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The move could pave the way for a revolution in the way radio spectrum is allocated in the Union.

The main ideas in the review being formally adopted Tuesday by the European Commission have been known for some time and have split the telecoms industry down the middle: incumbent operators are generally hostile to the changes while their competitors are broadly supportive.

Efforts to open markets that used to be dominated by one national phone monopoly in each country began in earnest in 1998. A raft of laws has been passed since then, designed to remove obstacles to competition and to bring down barriers between countries.

But they don't go far enough, European Telecoms Commissioner Viviane Reding is expected to say Tuesday as she unveils her long-awaited telecoms review.

Many former public monopolies continue to dominate crucial growing markets, such as broadband Internet access, through the control they exert over their telecoms infrastructure.

Reding wants to be able to threaten these incumbents with forced functional separation of their services and network operations if they fail to allow rivals fair access to their grids.

Incumbents argue that functional separation will have unintended negative effects. "Although its aim is to promote competition, the mandatory functional separation remedy may result in recreating a de facto monopoly and discourage risky investments in new access networks," said ETNO, the European telecoms trade body most of whose members are former public monopolies.

Companies trying to compete with the incumbents argue that functional separation is essential for competition.

"The Commission’s decision regarding functional separation is a particularly critical one. Seventeen countries in Europe are lagging in broadband provision because they have little or no unbundling of the incumbent network. Europe could today have been a worldwide broadband leader if regulators had had the opportunity to use functional separation to support open markets," said ECTA, the European Competitive Telecommunications Association in a statement Monday.

An equally controversial measure in the review is expected to address the problem caused when different countries interpret E.U.-wide telecoms laws differently. Reding wants to create an E.U.-wide telecoms authority with oversight of the 27 national telecoms regulators, to ensure that they follow the same rules. Critics both in the industry and among the national regulators argue that the creation of a new E.U. telecoms agency will just create more unnecessary bureaucracy.

Reallocating radio spectrum could have the biggest impact on consumers of all the ideas in the review, according to telecoms analysts. In the years to come, more radio spectrum will become available as a result of the switch off of analog TV and the move to digital TV. Reding wants to regulate radio spectrum in order to ensure widespread availability of wireless Internet services.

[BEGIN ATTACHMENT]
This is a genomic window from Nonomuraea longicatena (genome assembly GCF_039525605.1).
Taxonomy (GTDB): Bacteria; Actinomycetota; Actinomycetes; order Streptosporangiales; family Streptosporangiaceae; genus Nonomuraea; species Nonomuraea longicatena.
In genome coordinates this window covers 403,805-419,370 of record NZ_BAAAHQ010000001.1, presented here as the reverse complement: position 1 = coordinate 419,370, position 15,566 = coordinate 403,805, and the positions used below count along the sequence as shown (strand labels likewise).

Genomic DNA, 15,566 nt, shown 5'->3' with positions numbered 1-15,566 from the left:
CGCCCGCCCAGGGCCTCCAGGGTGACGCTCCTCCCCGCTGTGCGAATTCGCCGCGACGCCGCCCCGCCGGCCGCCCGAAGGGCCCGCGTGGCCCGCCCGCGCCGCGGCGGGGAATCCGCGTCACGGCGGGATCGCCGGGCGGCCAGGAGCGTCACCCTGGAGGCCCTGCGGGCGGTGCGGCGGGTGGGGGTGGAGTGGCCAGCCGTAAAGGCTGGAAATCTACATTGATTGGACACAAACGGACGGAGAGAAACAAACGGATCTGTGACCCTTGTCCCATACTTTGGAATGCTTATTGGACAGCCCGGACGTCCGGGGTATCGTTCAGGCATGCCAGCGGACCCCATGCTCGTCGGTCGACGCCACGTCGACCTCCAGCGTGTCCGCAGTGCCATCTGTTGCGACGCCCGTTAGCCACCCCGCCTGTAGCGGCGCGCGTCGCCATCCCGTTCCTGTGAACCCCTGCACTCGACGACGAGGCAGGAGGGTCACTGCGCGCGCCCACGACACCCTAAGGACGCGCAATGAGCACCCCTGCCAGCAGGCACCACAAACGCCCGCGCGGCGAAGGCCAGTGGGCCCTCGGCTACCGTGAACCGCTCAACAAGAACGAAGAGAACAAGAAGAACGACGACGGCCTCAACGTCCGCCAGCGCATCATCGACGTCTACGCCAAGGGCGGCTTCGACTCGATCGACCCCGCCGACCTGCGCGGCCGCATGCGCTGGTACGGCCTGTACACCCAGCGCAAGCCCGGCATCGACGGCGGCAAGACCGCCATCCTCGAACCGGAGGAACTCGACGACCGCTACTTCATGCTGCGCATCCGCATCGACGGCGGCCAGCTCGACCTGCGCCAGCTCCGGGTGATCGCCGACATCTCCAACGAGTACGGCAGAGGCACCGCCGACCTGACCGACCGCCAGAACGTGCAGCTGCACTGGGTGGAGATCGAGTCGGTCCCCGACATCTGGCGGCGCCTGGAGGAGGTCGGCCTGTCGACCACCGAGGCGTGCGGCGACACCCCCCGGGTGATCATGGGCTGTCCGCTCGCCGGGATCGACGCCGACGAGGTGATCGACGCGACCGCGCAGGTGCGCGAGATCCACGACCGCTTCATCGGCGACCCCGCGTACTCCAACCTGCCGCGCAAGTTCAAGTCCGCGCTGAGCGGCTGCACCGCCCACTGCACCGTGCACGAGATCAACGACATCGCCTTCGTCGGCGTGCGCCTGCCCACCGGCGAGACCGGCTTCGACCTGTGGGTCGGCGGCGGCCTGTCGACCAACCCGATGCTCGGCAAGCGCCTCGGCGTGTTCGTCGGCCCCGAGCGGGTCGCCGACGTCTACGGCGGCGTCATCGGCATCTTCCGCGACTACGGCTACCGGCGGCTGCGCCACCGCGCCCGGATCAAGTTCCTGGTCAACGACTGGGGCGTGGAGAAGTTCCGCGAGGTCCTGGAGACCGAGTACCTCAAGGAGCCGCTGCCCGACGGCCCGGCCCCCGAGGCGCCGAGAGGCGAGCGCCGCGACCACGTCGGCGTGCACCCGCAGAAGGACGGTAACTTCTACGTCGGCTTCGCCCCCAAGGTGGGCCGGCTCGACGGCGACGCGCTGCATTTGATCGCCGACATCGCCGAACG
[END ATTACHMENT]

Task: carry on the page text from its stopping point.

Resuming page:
Reding is expected to propose a market-based approach to accessing spectrum, allowing companies to decide how it should be used, and lowering the barriers for access rights by making spectrum trading possible. She will also introduce the concept of "service neutrality," under which any frequency can be used by any service, including new services such as mobile television.

But more spectrum is also needed to launch new broadcasting services such as high-definition television, which requires greater bandwidth than digital terrestrial television.

Matthew Howett, an analyst with Ovum in London, said reorganising radio spectrum could have a dramatic effect on consumers, allowing them, for example to use Internet-enabled 3G phones (third generation) on the 900 megahertz frequency used by GSM (Global System for Mobile Communications) phones.

Reding has already encountered some resistance to her review from within the Commission. The competition department was opposed to functional separation and the plan for a new E.U. telecoms agency. However, they appear to have toned down their opposition in recent weeks.

Broad support for Reding's plans is expected from her colleagues in the Commission Tuesday. However, when the formal proposal is sent to the Union's two lawmaking bodies, the European Parliament and the Council of national government ministers, it is expected to be the subject of fierce debate. The outcome may be quite different from what Reding wants, especially if incumbent operators get the upper hand in the lobbying war that is just getting started.